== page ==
Converting the Attic

Page 1: Why convert?
Page 2: Getting permission
Page 3: Getting it done

Hannah Shanks - Editor

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Getting permission

Full planning permission is not normally required for internal work such as conversions. The general rule of thumb is that if you live in a building that is listed and/or in a conservation area, you will need planning permission. Flats and masionettes always require full permission and these are the hardest to obtain for technical reasons.

Although you may not need full planning consent, you will still need permission to go ahead with a conversion. Why? Every loft conversion has to comply with the Building Regulations!

These are legal requirements aimed at achieving adequate standards of building work. These requirements are specified in separate 'Approved Documents' as part of the regulations and contain practical guidance. For example, Part A deals with Structure, Part B with Fire Safety and so on.

You are required to achieve compliance with the Building Regulations when considering a loft conversion.

Check the website of your local authority. While procedures vary slightly, the Building Regulations are concerned with:

  • Structural Stability
  • Fire Safety
  • Fire Resistance
  • Resistance to Moisture
  • Ventilation
  • Noise insulation
  • Stairways
  • Thermal Insulation

You will need to submit a Building Regulation application to your local authority for the attention of the Building Control Officer.

You will need to submit either:

  • Full Plans:
  • Building Notice:

Full plans give every detail of the building work that you intend will be undertaken. The Building Notice is a simpler application, emphasising the use of site supervision.

A loft conversion firm or builder will normally submit these on your behalf, but check first!

Check your local authority website for fees and guidelines.

Remember just because a plan is approved by the Local Authority in principle does not mean that the loft conversion can automatically go ahead. A site visit is a very different thing to a paper plan! So make sure you get your plan in as early as possible, especially as Local Authority regulations are subject to change.

Quality and insulation

There are different types of conversion, and each scheme will vary depending on what it is you want. A basic conversion will give you stairs, chipboard floor and window. If you want proper walls and fitted furniture then this will be an additional cost.

  • "Velux" (skylight) conversions use the space you have available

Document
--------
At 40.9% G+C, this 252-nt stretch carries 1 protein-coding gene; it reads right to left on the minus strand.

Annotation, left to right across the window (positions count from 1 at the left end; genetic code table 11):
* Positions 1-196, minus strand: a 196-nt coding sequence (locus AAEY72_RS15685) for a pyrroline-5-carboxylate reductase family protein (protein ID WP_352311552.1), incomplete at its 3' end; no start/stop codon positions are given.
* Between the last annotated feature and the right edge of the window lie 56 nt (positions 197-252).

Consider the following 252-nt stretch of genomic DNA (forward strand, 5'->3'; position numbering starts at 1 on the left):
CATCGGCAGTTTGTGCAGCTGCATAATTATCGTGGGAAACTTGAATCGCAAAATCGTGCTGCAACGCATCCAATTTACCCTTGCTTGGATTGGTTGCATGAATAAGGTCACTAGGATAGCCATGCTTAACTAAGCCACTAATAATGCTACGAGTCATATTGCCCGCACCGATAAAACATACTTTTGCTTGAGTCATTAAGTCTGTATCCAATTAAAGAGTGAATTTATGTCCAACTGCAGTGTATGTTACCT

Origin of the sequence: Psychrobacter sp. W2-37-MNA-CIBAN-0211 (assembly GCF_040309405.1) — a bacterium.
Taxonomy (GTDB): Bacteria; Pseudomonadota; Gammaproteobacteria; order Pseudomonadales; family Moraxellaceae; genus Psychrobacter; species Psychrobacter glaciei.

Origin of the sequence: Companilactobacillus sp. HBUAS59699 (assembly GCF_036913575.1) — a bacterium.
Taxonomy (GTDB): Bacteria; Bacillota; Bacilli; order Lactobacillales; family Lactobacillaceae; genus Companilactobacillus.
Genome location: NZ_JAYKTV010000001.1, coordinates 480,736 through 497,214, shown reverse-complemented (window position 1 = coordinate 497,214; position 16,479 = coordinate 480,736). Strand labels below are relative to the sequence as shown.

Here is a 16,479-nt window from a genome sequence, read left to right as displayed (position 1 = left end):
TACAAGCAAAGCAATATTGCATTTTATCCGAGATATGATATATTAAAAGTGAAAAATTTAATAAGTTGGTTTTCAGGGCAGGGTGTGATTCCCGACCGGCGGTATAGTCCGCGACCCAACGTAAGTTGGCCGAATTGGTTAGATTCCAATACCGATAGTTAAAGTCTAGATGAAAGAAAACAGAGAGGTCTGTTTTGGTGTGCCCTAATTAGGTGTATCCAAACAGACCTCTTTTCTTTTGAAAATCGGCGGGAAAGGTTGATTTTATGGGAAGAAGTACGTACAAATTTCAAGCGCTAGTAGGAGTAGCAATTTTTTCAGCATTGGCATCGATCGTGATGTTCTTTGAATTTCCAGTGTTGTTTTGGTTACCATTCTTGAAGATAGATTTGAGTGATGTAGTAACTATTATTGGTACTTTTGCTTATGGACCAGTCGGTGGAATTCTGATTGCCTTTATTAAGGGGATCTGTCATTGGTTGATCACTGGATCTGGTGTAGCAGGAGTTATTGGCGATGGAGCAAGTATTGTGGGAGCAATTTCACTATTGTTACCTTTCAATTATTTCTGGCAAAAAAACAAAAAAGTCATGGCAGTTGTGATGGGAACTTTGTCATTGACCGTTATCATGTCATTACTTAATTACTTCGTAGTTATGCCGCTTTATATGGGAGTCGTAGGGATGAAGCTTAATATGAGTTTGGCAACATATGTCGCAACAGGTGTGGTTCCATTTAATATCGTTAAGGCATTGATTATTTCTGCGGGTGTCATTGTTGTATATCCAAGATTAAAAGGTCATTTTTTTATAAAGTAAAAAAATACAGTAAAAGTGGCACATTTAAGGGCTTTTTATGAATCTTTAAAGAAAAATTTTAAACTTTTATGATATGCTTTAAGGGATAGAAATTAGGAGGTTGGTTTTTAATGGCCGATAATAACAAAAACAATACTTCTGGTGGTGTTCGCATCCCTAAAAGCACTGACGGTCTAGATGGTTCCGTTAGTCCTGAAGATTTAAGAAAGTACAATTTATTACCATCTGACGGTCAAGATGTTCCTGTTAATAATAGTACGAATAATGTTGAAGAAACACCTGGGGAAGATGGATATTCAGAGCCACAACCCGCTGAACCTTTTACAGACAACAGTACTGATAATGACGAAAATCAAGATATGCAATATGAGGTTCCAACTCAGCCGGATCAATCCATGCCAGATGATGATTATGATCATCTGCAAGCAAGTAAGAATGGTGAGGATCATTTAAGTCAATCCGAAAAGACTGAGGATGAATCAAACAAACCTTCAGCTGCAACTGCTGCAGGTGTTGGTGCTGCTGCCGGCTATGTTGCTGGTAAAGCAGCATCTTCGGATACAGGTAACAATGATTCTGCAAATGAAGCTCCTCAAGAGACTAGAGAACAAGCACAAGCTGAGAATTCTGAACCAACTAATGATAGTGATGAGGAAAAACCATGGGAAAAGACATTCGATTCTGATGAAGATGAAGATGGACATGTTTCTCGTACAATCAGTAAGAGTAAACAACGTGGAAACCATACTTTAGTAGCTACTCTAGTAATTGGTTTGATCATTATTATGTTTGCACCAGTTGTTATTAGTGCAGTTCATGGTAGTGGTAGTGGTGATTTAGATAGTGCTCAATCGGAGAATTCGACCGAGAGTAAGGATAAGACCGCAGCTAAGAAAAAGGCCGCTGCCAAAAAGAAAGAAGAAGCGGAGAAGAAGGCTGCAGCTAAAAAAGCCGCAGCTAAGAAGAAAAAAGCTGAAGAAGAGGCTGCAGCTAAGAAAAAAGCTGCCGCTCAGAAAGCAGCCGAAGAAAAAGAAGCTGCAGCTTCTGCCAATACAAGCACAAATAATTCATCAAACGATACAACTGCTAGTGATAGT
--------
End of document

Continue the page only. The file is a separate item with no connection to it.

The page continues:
• "Dormer" conversions use the space available and extend the roof
  • "Mansard" and "Double Mansard" conversions involve creating significantly more space

It is not possible to convert an attic that has less than 2.4 metres height (or approximately 8' height between timbers) so if you are thinking of a small DIY conversion, you will want to bear this in mind. It is better to have some decent storage space than a badly converted attic!

A loft conversion with less height may be illegal, and might require extra supports on the first floor. There is no point having steel supports running through the bedrooms to prop up a bad conversion!

Houses (not bungalows) can be extended by up to 50sq m or two habitable rooms before the serious fire rules come into play.

Every loft conversion will require stairs access. That old drop-down ladder that you use to get the Christmas decorations out will not longer suffice for a proper conversion.

Getting new stairs installed is not as difficult as it sounds. For example, if you are tight on space then you should opt for the "Space Saver" staircase. This has alternating treads, which allow the user to get up the stairs in half the distance of a normal staircase.

Heating & Ventilation:
The Building Regulations only lay down a minimum specification for ventilation and heating, so think this one through. Good insulation used to be seen as a sound investment, but it is now a legal requirement.

Insulation has doubled in standard every 5 yrs recently. As the insulation requirements increase, the available height in the loft decreases, meaning fewer and fewer people are able to reach the minimum height requirement for a conversion. (At least 50% of those who want a loft conversion do not have the necessary height)

A good builder or loft conversion company will also offer advice on airflow management. This is important most attics were not built with long-term occupancy in mind, and many have uncomfortable draughts and fluctuating temperatures. Even if you decide to do the loft conversion yourself, seriously consider outsourcing the technical parts to a qualified builder or specialist firm.


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